Hamilton and Russell to face disqualification from Canadian GP

Mercedes have been greatly affected by "porpoising" and bouncing this season.

The FIA have brought in a new directive at this weekend’s Canadian Grand Prix to ensure that the cars are as stable as possible in a bid to look out for driver welfare.

Mercedes’ George Russell and Ferrari’s Carlos Sainz have been outspoken about the long-term health affects “porpoising’ and bouncing can have on drivers, and the Silver Arrows have been losing around a second per lap down the straights as well.

Both Russell and Sir Lewis Hamilton were left feeling bruised after their backs took a beating last weekend in Baku because of bottoming, to the FIA have taken action to protect the drivers.

READ: Russell insists the FIA aren’t trying to help Mercedes

To limit the movement, the governing body have introduced an aerodynamic oscillation metric (AOM) which will be measured for all of the teams during Friday practice.

This will be used to calculate a threshold for oscillating movement by final practice on Saturday and, if any of the teams go over that, they could be banned from the event.

They can also be asked to raise the ride height of the car by a minimum of 10 millimetres to ensure that the floor is not hitting the ground too hard.

This will provide an intriguing prospect, because it could well be that Ferrari, who themselves have had to deal with the phenomenon this year, are forced to raise their ride height, which would put them into the clutches of Mercedes behind.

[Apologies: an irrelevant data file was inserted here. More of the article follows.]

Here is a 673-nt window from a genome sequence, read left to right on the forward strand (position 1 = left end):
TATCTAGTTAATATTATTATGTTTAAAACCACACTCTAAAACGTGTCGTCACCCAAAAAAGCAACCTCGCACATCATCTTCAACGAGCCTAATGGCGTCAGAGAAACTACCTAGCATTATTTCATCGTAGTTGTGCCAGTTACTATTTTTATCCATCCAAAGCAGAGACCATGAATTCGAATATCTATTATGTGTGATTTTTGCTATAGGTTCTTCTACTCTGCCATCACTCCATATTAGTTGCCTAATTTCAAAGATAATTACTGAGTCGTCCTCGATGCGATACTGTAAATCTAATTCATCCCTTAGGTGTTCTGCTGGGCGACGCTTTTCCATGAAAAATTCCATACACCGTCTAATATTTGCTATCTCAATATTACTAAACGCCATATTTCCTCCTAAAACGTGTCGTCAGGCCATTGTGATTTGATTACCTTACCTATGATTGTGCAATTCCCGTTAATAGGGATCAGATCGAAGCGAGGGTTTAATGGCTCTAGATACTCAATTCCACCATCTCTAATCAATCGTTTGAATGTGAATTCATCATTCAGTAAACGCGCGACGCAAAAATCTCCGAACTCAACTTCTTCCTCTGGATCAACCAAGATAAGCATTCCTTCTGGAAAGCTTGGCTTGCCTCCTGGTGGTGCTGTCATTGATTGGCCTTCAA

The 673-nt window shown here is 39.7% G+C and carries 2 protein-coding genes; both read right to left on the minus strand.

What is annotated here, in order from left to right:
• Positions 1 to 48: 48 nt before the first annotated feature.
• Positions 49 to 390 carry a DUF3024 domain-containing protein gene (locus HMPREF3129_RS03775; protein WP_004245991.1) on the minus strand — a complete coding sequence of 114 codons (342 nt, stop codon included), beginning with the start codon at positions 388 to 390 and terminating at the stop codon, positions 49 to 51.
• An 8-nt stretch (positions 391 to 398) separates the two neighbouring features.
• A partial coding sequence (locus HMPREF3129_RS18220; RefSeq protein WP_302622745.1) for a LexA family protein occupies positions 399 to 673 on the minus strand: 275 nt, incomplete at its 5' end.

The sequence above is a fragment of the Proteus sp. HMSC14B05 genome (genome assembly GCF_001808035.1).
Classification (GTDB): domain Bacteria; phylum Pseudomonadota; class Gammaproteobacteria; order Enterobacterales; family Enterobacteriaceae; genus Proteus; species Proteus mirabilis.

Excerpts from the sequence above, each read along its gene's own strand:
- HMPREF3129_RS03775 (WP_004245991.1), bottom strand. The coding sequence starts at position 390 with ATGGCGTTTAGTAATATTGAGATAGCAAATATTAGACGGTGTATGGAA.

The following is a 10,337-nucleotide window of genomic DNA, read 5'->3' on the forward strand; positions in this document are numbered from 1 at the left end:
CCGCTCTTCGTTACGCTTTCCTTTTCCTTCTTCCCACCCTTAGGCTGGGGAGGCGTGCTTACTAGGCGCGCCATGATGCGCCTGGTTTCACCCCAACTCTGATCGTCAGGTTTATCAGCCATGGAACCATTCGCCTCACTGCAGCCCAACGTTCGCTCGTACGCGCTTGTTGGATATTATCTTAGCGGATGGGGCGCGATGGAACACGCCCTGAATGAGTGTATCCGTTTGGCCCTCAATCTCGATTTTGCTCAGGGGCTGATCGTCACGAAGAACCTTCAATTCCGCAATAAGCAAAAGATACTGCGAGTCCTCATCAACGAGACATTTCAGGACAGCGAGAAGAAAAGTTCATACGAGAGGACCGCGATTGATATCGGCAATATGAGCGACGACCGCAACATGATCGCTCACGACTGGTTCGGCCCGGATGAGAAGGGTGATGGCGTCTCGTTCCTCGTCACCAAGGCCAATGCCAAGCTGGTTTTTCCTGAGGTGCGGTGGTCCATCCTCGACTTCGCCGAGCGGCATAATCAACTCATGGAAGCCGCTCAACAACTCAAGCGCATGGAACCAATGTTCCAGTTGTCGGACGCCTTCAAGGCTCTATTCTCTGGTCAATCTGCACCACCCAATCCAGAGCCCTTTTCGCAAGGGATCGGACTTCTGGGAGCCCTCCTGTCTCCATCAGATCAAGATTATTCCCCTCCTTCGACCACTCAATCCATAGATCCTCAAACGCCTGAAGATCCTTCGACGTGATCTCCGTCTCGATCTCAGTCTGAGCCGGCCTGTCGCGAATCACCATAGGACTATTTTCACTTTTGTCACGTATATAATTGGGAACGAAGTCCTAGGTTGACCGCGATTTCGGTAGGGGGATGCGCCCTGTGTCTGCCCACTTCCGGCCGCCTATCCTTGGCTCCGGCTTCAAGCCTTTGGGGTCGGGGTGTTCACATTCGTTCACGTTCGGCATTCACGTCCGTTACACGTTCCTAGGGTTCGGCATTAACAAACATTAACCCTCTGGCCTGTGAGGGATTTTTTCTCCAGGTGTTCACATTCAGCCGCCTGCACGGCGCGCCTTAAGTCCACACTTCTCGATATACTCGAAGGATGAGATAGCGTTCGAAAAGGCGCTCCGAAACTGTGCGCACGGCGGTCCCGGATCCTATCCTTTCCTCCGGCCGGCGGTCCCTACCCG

Because this directive has been brought in at such short notice, there will be some exceptions.

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For example, while there is currently only one floor stay allowed on either side of the cars, there will now be two, but the view in the long run is to get the teams to design a car that is safe for the drivers to race in.

Article 10.2 of the FIA International Sporting Code [ISC] dictates that the stewards can disqualify a team at their discretion if they feel that the car is unsafe.

Russell sees this change as a good step forward for the sport.

“I think this is something that everybody thinks Mercedes were sort of pushing for,” he told Sky Sports.

“But from a pure performance side of things, we don’t really want change because if there’s change, you never know if it’s going to go in our favour or against you.

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“I think it’s something that we as drivers have spoken about globally because we want change moving forward because what we went through last weekend just wasn’t sustainable.

“It doesn’t matter what boat you’re in, you’re either ‘porpoising’ and you’re hitting the ground, or you have no ‘porpoising’ so you’re running the car very close to the ground and you’re bottoming.

“So, either way you look at it, it’s not great.

“I think it’s promising to see that they’ve made action on this straight away and it’s not taken them weeks and months and political decisions to change something like this.

“And when it comes to safety, things need to be resolved ASAP so not surprised to see it come in so quick but I think it’s good for everyone.”

Russell managed to get a third-placed finish out of the misbehaving Mercedes last weekend in Baku to secure his third podium of the year as Hamilton came home fourth.